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Our favorite stories about public lands and opportunities for you to get involved in protecting your outdoor experiences.

 

5 Things the Wall Street Journal Gets Totally Wrong on LWCF

Tania Lown-Hecht

The Bridger-Teton National Forest in Wyoming, where the Land and Water Conservation Fund has enabled public access to a number of resources, including Gros Ventre Wilderness and Poison Creek.

The Bridger-Teton National Forest in Wyoming, where the Land and Water Conservation Fund has enabled public access to a number of resources, including Gros Ventre Wilderness and Poison Creek.

The Land and Water Conservation Fund (LWCF) has been called our country’s “best conservation program.” For 50 years in all 50 states, it has improved access to recreation and sportsmen by ensuring roads and put-ins are open to the public; it has built local parks, trails, and baseball fields; and it has resolved maintenance issues caused by “checkerboard” land ownership. Americans, regardless of their political affiliation, love the outdoors and it’s no surprise that LWCF has broad bipartisan support, both in the public and in Congress.

Yesterday, the Wall Street Journal published an editorial about the Land and Water Conservation Fund that was sketchier than mountain biking without a helmet. Here are 5 things they need to learn about this awesome public lands program:

1.     The LWCF is funded by a small percentage of offshore gas and drilling revenue, not by taxes of any kind. This oil and gas belongs to all Americans, so when corporations extract it, the public gets compensated in the form of royalties, some of which are used to protect and improve public lands. This idea is common sense—when some places are subject to the effects of resource extraction, a portion of the income is reinvested in protecting other places on our public lands.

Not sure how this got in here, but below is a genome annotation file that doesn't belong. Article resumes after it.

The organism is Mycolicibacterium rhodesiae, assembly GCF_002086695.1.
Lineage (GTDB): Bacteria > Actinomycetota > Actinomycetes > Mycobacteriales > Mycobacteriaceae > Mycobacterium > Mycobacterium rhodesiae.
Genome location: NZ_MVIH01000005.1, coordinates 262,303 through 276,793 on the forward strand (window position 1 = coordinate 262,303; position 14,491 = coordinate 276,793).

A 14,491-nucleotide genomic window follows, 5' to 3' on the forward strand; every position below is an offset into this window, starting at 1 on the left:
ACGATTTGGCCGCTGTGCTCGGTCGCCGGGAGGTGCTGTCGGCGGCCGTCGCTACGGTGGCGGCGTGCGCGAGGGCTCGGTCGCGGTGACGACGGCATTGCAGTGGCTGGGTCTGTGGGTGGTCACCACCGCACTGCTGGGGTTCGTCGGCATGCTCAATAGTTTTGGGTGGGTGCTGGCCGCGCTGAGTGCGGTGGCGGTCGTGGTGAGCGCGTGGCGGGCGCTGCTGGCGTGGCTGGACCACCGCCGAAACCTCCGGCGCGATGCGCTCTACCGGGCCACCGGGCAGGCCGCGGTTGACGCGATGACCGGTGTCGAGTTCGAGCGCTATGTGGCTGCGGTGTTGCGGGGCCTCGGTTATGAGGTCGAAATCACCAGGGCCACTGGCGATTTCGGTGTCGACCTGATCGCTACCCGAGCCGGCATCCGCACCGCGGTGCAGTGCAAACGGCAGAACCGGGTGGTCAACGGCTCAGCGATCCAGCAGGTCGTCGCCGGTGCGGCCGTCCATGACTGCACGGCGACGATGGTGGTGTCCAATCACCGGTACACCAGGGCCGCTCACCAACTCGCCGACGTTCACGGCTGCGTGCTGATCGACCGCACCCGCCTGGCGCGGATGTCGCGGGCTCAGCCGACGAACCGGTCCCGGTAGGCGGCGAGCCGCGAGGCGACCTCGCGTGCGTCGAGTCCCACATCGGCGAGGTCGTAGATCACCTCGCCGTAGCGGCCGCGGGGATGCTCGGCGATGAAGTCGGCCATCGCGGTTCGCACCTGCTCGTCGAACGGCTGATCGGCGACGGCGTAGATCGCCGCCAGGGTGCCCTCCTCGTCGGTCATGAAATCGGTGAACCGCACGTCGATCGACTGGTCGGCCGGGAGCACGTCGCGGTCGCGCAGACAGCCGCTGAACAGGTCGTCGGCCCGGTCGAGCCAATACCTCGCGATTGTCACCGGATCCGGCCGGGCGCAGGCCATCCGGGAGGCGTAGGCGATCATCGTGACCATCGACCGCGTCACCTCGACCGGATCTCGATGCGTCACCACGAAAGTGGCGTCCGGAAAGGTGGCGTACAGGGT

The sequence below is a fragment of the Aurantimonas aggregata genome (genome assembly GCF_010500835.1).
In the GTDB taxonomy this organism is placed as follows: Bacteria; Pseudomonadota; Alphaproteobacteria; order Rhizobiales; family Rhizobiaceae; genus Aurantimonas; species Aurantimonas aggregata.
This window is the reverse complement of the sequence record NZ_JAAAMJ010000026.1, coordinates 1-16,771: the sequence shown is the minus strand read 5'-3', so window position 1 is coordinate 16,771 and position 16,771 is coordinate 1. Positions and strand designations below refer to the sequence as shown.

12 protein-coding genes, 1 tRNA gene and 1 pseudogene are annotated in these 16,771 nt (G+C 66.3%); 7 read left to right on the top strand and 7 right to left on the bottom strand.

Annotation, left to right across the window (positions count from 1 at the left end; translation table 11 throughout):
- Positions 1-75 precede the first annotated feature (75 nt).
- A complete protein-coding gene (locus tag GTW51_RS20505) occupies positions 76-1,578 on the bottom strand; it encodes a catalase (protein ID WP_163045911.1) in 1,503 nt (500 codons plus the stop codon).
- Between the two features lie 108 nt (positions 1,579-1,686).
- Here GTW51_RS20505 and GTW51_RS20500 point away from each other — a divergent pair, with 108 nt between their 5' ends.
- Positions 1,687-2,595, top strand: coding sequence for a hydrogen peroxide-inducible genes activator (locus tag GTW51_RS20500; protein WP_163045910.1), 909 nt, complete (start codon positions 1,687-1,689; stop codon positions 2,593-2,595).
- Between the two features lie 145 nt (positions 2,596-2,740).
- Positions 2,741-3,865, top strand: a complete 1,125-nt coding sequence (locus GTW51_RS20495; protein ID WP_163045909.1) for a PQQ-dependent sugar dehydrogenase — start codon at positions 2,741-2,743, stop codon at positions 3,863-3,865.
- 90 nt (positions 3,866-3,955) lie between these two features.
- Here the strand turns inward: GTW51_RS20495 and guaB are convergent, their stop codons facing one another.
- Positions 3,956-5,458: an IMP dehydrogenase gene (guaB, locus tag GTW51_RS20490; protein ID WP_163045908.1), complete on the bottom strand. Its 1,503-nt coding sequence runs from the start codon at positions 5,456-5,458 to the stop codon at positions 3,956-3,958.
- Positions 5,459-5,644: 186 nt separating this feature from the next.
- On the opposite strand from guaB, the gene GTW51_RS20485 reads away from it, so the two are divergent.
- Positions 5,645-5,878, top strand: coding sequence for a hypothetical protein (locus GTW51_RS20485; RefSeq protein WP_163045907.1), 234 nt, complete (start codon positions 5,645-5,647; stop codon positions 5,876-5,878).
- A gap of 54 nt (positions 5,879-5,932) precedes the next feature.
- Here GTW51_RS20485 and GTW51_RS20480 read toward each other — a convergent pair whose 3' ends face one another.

2.     Funds from the LWCF are used to purchase tracts of land from willing sellers, including land trusts and private landowners. Currently, there are far more landowners ready to sell tracts of land adjacent to National Parks and forests than there is funding to buy them. With seemingly endless willing sellers, why would anyone be “seizing private property” for LWCF?

3.     The American public owns National Parks, National Forests, and BLM land. Local land managers—deeply rooted in their communities and working closely with other officials and businesses—ensure that these places are managed in a fair and balanced way.

4.     The maintenance backlog on public lands is an important issue that needs to be addressed—but not by cutting funding for a 50-year-old public lands program that has been widely touted, on both sides of the aisle, as a success. Congress—the same folks responsible for ensuring good programs like LWCF are renewed—is responsible for the maintenance budgets for the Department of the Interior and the Forest Service. If there is a maintenance backlog because of systematic underfunding, Congress has no one to blame but themselves.

5.     In real dollars, the money appropriated to the LWCF has been steadily decreasing every year. In fact, Congress has diverted about $30 billion that the law intended to be used to protect public lands and waters. The $16 billion that we’ve spent over the past 50 years is pretty meager compared to the law’s original vision.